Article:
Snowpack Observation

By 28. November 2020SLABS_en

I nformation on the structure and stability of the snowpack within an area is essential to assessing current and future avalanche conditions. In certain applications, starting zones may be inaccessible and snowpack properties can be estimated with careful analysis of past and present weather and avalanche events. Snowpack parameters vary in time and space, and observation schemes should address these variations. Snowpack information is generally observed and recorded separately from the snow and weather observations. However, some basic weather observations are typically made in conjunction with snowpack observations.


The primary objective of any observer working in avalanche terrain is safety. Secondary objectives may include observing and recording the current structure and stability of the snowpack. Other objectives will depend on the type of operation.

Standard snowpack observations

The snowpack parameters observed and the detail of those observations will depend on the particular forecasting problem. This post presents an outline for daily snowpack observations. Parameters one through five and parameter seven will be useful for most avalanche forecasting programs. Individual programs and field workers should select snowpack properties (parameter six) from those listed in this post to supply the information needed for their specific application.

1. Date

Record the date on which the observation was made (DD.MM.YYYY).

2. Time

Record the local time at which the observation was begun (24-hour clock).

3. Observer

Record the name or names of the personnel that made the observation.

4. Site Characteristics

  • Observation Location – Record the nearest prominent topographic landmark (mountain, pass, drainage, avalanche path, etc.), political landmark (town, road mile, etc.), or geographic coordinates (latitude/longitude or UTM). If observing a fracture line profile, note the location within the avalanche path.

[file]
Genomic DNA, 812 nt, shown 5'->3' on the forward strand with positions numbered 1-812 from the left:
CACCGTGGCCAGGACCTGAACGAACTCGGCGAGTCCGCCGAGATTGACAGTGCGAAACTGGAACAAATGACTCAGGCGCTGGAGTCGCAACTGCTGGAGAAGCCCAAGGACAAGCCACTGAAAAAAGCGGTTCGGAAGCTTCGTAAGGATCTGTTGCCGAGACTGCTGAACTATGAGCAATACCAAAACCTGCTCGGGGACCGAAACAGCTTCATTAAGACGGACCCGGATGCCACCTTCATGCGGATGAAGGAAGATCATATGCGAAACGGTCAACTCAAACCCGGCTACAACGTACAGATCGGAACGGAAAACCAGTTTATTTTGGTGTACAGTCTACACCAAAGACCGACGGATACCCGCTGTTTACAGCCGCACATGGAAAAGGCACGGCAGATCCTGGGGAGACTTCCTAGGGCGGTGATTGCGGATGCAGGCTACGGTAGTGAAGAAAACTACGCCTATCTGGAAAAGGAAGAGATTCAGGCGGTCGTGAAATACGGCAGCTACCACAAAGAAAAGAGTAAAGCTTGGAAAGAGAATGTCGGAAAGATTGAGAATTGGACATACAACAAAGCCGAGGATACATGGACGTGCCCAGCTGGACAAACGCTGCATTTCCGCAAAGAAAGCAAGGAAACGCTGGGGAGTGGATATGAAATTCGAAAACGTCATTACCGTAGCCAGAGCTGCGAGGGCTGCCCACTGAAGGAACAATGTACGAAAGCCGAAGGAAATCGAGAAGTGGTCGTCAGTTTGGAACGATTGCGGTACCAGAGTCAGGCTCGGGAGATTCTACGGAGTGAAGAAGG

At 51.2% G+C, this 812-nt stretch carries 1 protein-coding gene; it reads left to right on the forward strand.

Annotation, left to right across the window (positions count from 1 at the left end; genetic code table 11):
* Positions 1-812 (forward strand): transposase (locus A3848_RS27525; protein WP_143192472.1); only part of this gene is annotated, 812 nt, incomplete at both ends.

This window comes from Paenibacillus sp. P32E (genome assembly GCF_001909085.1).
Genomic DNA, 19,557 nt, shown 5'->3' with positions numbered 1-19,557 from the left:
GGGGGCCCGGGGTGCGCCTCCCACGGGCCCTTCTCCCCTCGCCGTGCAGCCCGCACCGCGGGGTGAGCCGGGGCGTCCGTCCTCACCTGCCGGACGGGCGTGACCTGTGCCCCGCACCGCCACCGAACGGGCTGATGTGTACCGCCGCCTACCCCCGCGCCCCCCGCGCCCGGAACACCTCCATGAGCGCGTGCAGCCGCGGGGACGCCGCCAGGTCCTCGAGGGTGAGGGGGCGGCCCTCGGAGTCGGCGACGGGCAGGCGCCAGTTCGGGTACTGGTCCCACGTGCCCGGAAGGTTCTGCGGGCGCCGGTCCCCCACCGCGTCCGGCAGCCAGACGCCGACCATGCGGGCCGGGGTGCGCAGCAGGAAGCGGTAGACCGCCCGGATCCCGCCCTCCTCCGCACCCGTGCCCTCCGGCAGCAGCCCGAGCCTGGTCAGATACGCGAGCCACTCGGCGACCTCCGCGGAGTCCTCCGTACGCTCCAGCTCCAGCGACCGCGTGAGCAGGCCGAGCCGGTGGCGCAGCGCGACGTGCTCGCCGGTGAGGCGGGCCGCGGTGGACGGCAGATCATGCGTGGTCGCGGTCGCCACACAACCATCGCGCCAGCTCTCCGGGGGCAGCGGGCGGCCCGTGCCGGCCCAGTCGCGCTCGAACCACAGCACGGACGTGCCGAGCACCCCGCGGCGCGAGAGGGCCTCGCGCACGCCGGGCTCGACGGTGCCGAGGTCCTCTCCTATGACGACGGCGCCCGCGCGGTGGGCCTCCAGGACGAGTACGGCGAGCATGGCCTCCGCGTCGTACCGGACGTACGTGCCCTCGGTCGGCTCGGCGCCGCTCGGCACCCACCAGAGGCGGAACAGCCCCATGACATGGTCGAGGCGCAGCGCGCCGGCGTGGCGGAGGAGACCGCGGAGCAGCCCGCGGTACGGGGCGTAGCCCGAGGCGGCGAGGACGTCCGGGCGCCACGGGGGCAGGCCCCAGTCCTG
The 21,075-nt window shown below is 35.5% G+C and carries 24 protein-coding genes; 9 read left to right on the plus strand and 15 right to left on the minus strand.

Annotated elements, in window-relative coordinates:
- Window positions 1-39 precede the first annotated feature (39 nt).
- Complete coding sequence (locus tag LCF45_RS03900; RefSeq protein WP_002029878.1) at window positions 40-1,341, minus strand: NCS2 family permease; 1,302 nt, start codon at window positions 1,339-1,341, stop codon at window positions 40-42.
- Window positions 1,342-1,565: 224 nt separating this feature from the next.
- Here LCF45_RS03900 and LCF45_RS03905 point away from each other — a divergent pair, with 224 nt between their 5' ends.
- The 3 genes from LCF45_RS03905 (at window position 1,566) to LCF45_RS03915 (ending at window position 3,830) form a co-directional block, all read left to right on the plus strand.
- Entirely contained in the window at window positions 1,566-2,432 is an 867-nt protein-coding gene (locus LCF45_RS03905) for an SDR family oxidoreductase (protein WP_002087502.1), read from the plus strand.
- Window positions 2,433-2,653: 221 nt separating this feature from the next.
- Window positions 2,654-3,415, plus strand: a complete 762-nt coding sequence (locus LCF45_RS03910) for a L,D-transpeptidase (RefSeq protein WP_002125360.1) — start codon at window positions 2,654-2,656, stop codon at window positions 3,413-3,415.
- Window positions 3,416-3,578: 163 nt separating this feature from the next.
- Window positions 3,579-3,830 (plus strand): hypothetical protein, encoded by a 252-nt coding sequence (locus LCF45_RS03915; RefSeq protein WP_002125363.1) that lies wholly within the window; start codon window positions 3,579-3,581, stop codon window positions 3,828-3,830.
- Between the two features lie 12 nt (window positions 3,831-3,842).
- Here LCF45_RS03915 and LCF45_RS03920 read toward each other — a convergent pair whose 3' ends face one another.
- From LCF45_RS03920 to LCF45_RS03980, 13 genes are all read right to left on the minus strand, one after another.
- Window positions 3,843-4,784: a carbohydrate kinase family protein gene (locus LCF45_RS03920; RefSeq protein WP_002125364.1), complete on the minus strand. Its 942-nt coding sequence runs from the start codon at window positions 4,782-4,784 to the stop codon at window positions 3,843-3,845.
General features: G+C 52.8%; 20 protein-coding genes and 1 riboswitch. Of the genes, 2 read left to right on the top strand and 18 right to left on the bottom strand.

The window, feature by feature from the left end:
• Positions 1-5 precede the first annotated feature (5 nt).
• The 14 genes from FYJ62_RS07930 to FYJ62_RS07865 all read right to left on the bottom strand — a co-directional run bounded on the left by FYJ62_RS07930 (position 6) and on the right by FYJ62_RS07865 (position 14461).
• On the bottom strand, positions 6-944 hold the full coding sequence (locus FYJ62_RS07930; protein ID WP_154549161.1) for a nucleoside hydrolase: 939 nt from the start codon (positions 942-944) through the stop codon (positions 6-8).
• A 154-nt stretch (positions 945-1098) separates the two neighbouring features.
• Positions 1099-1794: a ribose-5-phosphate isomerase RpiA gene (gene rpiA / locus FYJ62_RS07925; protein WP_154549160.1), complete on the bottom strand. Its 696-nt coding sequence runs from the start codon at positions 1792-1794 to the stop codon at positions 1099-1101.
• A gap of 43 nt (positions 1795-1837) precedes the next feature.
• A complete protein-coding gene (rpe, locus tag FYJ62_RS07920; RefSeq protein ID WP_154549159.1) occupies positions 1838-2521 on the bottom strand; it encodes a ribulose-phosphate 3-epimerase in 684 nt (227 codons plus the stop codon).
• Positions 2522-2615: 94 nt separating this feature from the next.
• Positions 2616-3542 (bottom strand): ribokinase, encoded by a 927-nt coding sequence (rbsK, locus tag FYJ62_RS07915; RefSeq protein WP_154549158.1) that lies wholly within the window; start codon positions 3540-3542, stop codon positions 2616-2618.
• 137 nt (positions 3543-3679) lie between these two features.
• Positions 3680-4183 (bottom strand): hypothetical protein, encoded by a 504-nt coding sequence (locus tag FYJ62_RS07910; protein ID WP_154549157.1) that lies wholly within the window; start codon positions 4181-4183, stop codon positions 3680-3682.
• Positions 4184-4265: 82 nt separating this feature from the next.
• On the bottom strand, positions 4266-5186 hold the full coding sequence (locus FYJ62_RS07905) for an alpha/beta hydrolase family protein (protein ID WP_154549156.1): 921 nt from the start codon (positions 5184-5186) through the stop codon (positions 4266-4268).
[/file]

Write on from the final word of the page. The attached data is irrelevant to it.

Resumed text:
• Aspect – Record the direction that the slope faces where the observation was made (i.e. N, NE, E, SE, S, SW, W, NW, flat; or degrees azimuth).
  • Elevation – Record the elevation of the observation site above sea level (meters).
  • Slope Angle – Record the incline of the slope where the observation was made (degrees).

5. Current Weather

  • Sky Conditions – Record the sky conditions as Clear, Few, Scattered, Broken, Overcast, or Obscured (or scale in oktas).
  • Air temperature – Record the current air temperature in degrees Celsius to the nearest 0.5 °C.
  • Precipitation Type and Rate – Record the precipitation type (snow, graupel, rain, hail) and rate
  • Wind – Record the measured or estimated wind speed and direction.
  • Surface Penetration – Record the surface penetration of boot or skis in cm.

6. Snowpack Properties

Observe and record the necessary snowpack properties as described in post.

7. Avalanche Potential

Information about the prevailing avalanche conditions is provided by: fresh avalanche deposits, danger signs (e.g. whumpfing, crack formation, glide cracks), wind signs, amount of new snow, blasting results of artificial releases.

Avalanche conditions can be grouped by region, aspect, slope angle, elevation, terrain types (e.g. in proximity to ridges) or snow properties (areas with less snow).

This post is also available in: DE